If you’re not satisfied with the investment options in your 403(b) plan, you should consider opening up either a traditional or a Roth IRA. This will give you the benefit of choosing the investment trustee. And with that investment trustee, you’ll also have the possibility of paying much lower investment fees, for many more investment options..

You can consider either an investment brokerage company, managed investment accounts, or mutual fund families. You can also choose to go with a robo advisor, like Wealthfront or Betterment.

An IRA allows you to contribute up to $5,500 per year, or $6,500 per year if you are 50 or older. That’s a lot less than what you can put into a 403(b), but it will give you the option to diversify at least some of your annual retirement contribution into a better investment arrangement.

One thing to be concerned about with IRAs is the possibility of income limits. Since you’re participating in an employer-sponsored retirement plan through the 403(b), there is an income limit on traditional IRAs.

For example, if you’re married filing joint, and your income exceeds $119,000, you can still make an IRA contribution, but it won’t be tax-deductible.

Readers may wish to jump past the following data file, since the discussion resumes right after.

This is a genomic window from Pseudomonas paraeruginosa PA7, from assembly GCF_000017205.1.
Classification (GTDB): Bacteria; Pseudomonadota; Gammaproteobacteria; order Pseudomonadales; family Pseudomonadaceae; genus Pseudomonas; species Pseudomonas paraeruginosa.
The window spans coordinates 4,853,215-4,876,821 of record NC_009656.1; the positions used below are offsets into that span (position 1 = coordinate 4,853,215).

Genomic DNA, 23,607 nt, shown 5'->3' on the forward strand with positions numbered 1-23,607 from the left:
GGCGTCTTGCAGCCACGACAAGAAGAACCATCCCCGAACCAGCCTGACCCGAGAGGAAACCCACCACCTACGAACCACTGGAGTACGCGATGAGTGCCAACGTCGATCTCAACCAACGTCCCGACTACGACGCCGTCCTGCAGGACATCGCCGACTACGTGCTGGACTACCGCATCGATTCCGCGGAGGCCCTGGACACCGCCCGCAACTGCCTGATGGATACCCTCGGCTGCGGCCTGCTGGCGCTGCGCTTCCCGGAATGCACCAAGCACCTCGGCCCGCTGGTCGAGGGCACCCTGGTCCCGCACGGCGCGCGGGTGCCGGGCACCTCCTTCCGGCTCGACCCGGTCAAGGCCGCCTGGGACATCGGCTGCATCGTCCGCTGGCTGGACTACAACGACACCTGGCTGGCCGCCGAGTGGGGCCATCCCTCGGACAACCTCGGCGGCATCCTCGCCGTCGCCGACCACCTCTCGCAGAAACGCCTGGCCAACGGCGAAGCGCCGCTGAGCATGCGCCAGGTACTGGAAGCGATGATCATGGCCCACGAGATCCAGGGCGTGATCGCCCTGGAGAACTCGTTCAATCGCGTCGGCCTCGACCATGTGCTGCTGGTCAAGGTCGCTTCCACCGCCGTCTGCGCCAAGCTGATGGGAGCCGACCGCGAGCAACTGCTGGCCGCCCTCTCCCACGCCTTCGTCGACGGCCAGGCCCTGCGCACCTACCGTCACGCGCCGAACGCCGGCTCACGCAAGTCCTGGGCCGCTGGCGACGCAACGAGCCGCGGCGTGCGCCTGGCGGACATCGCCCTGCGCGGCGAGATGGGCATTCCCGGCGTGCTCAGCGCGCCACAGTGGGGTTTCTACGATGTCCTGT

With Roth IRAs, you can still make a contribution, despite the fact that you are covered by an employer plan. However, the Roth IRA has an absolute income limit. If you exceed it, you will not be eligible to make a Roth IRA contribution at all.

For 2017, that income limit is $196,000 if you’re married, filing jointly, and $133,000 if you’re single.

But if you’re within the income limits for either a traditional or a Roth IRA, then one of the two accounts can be an excellent alternative to a 403(b) plan with limited or poor investment options.

It can also help to increase the amount of money that you’re saving for retirement. For example, you can contribute $18,000 to your 403(b) plan, and an additional $5,500 to a traditional or Roth IRA. That’s $23,500 being invested for your retirement, which might even enable you to retire early!

So if you’re not happy with the investment options in your 403(b) plan, contact the plan administrator, and find out exactly what your options are. If that doesn’t work, start your own IRA. That’ll solve at least part of the problem.

How to Choose the Right Financial Advisor to Manage Your 403b

Finding the right company to manage your 403b is just the beginning.  Now you have to find a qualified financial advisor to assist in choosing the right investments.  First step is to contact some reps and do some research. Ask them the following questions: